Both OBD collected data and GPS calculated data have some inherent flaws—neither one is 100% accurate. Recent studies have shown a variation of plus or minus 5% for speed and odometer data from OBD. We recently conducted a series of studies with our major customers involving hundreds of vehicles measuring the accuracy of ODB versus our GPS locator information. With recent improvements in our  locator hardware and algorithms we have now confirmed our GPS information is accurate to plus or minus 3% versus OBD data from the same vehicles.

The federal specification for vehicle speed/odometer is plus or minus 10%. A recent study by a major Webtech Wireless customer has shown that their trucks were reporting a speed of 15% to 20% higher than actual when using cruise control (this data was taken from the ECU (engine control unit)). This prompted the customer to switch to GPS calculations for speed.

Odometer Drift Analysis for 827 Vehicles

Recently, Webtech Wireless completed a study of 827 vehicles from a large customer fleet. This study compared the odometer readings from the vehicle with the mileage calculations from the Webtech Wireless Locator using GPS calculations.

The results of the study are as follows:

Odometer Drift Analysis for 827 Vehicles

  • Average GPS odometer drift was plus or minus 3.07% when compared to vehicle odometer
  • 87% of the vehicles had less than 5% drift
  • 63% of the vehicles had less than 3% drift
  • 2% of vehicles had GPS antenna issues (19 vehicles)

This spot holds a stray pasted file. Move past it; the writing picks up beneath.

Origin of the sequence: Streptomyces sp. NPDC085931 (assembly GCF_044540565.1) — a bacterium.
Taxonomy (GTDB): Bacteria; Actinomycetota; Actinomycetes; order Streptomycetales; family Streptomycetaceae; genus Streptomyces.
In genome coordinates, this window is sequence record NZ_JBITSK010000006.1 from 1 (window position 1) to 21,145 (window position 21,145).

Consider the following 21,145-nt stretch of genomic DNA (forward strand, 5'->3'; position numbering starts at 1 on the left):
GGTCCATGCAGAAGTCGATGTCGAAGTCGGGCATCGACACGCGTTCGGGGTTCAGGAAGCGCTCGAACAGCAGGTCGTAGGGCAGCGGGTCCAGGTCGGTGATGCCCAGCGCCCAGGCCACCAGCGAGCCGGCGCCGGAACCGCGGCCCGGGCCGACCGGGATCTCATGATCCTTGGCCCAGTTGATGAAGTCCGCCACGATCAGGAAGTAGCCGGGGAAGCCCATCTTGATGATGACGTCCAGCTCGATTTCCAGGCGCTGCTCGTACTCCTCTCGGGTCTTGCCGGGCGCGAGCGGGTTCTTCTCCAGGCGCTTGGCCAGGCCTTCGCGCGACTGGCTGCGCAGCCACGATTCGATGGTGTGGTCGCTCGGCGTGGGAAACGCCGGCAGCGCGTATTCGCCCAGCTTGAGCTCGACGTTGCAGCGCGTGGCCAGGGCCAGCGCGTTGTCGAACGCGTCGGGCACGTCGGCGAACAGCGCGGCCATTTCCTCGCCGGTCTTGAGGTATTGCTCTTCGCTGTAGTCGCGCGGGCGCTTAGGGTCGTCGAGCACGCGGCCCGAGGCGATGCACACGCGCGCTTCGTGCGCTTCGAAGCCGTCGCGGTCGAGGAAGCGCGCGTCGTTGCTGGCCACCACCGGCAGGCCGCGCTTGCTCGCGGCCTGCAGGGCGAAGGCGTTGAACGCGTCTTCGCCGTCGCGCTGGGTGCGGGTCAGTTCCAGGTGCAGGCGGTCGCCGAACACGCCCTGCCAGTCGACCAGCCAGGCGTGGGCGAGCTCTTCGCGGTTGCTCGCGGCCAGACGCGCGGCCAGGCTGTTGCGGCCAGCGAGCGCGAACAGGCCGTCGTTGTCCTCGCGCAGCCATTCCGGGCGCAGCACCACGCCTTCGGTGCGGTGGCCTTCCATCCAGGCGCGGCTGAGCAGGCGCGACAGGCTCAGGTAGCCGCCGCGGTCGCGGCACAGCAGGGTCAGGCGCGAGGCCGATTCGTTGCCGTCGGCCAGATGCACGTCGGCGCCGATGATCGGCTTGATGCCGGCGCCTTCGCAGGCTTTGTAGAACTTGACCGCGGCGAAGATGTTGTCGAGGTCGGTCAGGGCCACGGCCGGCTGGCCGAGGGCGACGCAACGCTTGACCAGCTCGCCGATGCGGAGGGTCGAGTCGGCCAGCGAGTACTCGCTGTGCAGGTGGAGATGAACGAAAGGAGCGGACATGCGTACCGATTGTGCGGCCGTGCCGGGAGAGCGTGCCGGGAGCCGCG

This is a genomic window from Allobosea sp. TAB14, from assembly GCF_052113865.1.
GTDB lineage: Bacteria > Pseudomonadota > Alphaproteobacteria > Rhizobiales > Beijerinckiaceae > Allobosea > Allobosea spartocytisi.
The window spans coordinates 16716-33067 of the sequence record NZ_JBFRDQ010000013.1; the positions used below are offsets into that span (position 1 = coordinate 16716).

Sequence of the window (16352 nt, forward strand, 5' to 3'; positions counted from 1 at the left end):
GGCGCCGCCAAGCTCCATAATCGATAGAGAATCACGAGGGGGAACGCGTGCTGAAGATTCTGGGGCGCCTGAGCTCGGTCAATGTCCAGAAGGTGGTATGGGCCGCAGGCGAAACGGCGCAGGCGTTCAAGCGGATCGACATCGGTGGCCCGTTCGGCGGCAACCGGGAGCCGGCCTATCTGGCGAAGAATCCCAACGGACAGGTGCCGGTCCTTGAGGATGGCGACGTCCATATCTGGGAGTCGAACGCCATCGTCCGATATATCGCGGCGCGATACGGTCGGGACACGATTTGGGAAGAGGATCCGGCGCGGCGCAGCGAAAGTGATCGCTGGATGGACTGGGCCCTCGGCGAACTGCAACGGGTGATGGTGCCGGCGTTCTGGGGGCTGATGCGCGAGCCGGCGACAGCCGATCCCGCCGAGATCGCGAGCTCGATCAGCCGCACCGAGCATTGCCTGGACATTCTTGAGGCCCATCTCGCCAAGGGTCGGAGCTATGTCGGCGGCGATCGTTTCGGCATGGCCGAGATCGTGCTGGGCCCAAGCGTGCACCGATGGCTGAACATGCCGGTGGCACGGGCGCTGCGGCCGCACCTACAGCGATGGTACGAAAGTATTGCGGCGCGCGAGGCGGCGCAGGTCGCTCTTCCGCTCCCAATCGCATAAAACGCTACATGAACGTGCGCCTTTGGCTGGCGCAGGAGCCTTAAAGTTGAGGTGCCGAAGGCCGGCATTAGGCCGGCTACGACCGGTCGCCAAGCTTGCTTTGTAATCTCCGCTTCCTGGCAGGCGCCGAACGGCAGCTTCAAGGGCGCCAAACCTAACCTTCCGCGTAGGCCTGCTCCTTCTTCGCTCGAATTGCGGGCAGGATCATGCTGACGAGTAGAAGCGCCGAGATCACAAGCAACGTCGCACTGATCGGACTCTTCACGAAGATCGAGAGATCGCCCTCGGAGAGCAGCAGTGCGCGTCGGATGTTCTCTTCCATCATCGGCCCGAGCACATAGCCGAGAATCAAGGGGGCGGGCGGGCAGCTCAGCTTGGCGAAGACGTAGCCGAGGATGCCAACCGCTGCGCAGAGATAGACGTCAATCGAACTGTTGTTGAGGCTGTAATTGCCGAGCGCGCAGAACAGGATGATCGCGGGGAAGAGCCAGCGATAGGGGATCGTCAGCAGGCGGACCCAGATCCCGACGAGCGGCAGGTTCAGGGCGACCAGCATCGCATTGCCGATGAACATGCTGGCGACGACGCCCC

In an additional study, one of our largest clients found ECU data on speed to be way off, so they asked us to switch to GPS calculated speed.  When the GPS antenna was properly mounted and had clearance to the sky (i.e., in highway conditions further from obstructions such as skyscrapers), GPS speed and odometer calculations were favorable.

Increasing Accuracy

The biggest factor in getting good GPS odometer (mileage) readings is to have the GPS antenna installed properly. Improper installation can cause a high number of no-fix records that, in turn, can cause invalid GPS odometer readings.

The following actions can increase GPS odometer accuracy:

  • Install a GPS antenna with a good view of the sky
  • Update the GPS odometer for all vehicles every 6 to 12 months
  • Update the GPS odometer during scheduled maintenance
  • Monitor vehicles with high no-fix rates of greater than 25%

Summary

In conclusion, both vehicle OBD and the GPS odometer readings can have some issues regarding accuracy. Webtech Wireless Locators and highly accurate GPS calculations provide proven GPS accuracy for speed and odometer readings. These studies resulted in our customers using Webtech Wireless GPS reporting for accounting purposes.

Quadrant proves powerful tool during tsunami warnings

HELCO truck

HELCO truck

In addition to the Hawaii Electric Light Company’s (HELCO) success with reducing fuel consumption, using Webtech Wireless’ Quadrant location-based services (LBS) and telematics solutions (see previous Blog post), HELCO has also found Quadrant to be a necessary tool in times of crisis.